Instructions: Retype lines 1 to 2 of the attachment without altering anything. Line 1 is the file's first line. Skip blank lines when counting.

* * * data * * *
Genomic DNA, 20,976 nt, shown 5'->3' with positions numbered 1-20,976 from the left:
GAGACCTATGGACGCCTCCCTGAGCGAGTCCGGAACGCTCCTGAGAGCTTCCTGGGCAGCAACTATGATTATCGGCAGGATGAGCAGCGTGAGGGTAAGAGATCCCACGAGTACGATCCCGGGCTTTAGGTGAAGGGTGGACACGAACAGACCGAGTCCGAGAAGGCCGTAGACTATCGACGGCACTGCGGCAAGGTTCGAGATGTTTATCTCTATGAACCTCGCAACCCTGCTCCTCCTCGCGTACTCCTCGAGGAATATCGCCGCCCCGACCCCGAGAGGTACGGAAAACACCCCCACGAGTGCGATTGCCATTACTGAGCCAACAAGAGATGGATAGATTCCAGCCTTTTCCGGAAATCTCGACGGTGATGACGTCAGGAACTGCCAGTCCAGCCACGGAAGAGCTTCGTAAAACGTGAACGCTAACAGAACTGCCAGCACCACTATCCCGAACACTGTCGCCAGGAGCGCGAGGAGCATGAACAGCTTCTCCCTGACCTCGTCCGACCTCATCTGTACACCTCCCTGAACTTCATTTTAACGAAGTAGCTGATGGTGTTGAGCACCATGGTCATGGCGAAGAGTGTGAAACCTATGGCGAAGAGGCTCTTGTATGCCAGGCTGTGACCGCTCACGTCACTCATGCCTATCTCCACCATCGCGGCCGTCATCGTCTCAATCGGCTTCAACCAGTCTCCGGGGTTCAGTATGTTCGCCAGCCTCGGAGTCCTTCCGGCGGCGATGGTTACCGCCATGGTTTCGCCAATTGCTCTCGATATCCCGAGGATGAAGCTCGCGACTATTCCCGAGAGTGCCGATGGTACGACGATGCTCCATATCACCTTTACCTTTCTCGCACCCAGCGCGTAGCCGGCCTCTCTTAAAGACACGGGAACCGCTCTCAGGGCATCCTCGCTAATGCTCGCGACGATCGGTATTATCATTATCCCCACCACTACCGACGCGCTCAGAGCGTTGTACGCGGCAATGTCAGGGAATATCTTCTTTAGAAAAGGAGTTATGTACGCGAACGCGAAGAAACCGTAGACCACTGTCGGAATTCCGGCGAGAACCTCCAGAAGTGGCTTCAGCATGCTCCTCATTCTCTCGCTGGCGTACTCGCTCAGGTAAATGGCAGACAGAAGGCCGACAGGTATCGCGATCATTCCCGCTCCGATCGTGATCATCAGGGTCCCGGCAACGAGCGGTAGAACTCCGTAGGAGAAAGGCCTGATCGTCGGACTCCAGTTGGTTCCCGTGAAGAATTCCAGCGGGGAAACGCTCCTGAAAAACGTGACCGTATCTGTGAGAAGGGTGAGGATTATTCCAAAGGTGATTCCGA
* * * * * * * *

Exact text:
Genomic DNA, 20,976 nt, shown 5'->3' with positions numbered 1-20,976 from the left:
GAGACCTATGGACGCCTCCCTGAGCGAGTCCGGAACGCTCCTGAGAGCTTCCTGGGCAGCAACTATGATTATCGGCAGGATGAGCAGCGTGAGGGTAAGAGATCCCACGAGTACGATCCCGGGCTTTAGGTGAAGGGTGGACACGAACAGACCGAGTCCGAGAAGGCCGTAGACTATCGACGGCACTGCGGCAAGGTTCGAGATGTTTATCTCTATGAACCTCGCAACCCTGCTCCTCCTCGCGTACTCCTCGAGGAATATCGCCGCCCCGACCCCGAGAGGTACGGAAAACACCCCCACGAGTGCGATTGCCATTACTGAGCCAACAAGAGATGGATAGATTCCAGCCTTTTCCGGAAATCTCGACGGTGATGACGTCAGGAACTGCCAGTCCAGCCACGGAAGAGCTTCGTAAAACGTGAACGCTAACAGAACTGCCAGCACCACTATCCCGAACACTGTCGCCAGGAGCGCGAGGAGCATGAACAGCTTCTCCCTGACCTCGTCCGACCTCATCTGTACACCTCCCTGAACTTCATTTTAACGAAGTAGCTGATGGTGTTGAGCACCATGGTCATGGCGAAGAGTGTGAAACCTATGGCGAAGAGGCTCTTGTATGCCAGGCTGTGACCGCTCACGTCACTCATGCCTATCTCCACCATCGCGGCCGTCATCGTCTCAATCGGCTTCAACCAGTCTCCGGGGTTCAGTATGTTCGCCAGCCTCGGAGTCCTTCCGGCGGCGATGGTTACCGCCATGGTTTCGCCAATTGCTCTCGATATCCCGAGGATGAAGCTCGCGACTATTCCCGAGAGTGCCGATGGTACGACGATGCTCCATATCACCTTTACCTTTCTCGCACCCAGCGCGTAGCCGGCCTCTCTTAAAGACACGGGAACCGCTCTCAGGGCATCCTCGCTAATGCTCGCGACGATCGGTATTATCATTATCCCCACCACTACCGACGCGCTCAGAGCGTTGTACGCGGCAATGTCAGGGAATATCTTCTTTAGAAAAGGAGTTATGTACGCGAACGCGAAGAAACCGTAGACCACTGTCGGAATTCCGGCGAGAACCTCCAGAAGTGGCTTCAGCATGCTCCTCATTCTCTCGCTGGCGTACTCGCTCAGGTAAATGGCAGACAGAAGGCCGACAGGTATCGCGATCATTCCCGCTCCGATCGTGATCATCAGGGTCCCGGCAACGAGCGGTAGAACTCCGTAGGAGAAAGGCCTGATCGTCGGACTCCAGTTGGTTCCCGTGAAGAATTCCAGCGGGGAAACGCTCCTGAAAAACGTGACCGTATCTGTGAGAAGGGTGAGGATTATTCCAAAGGTGATTCCGA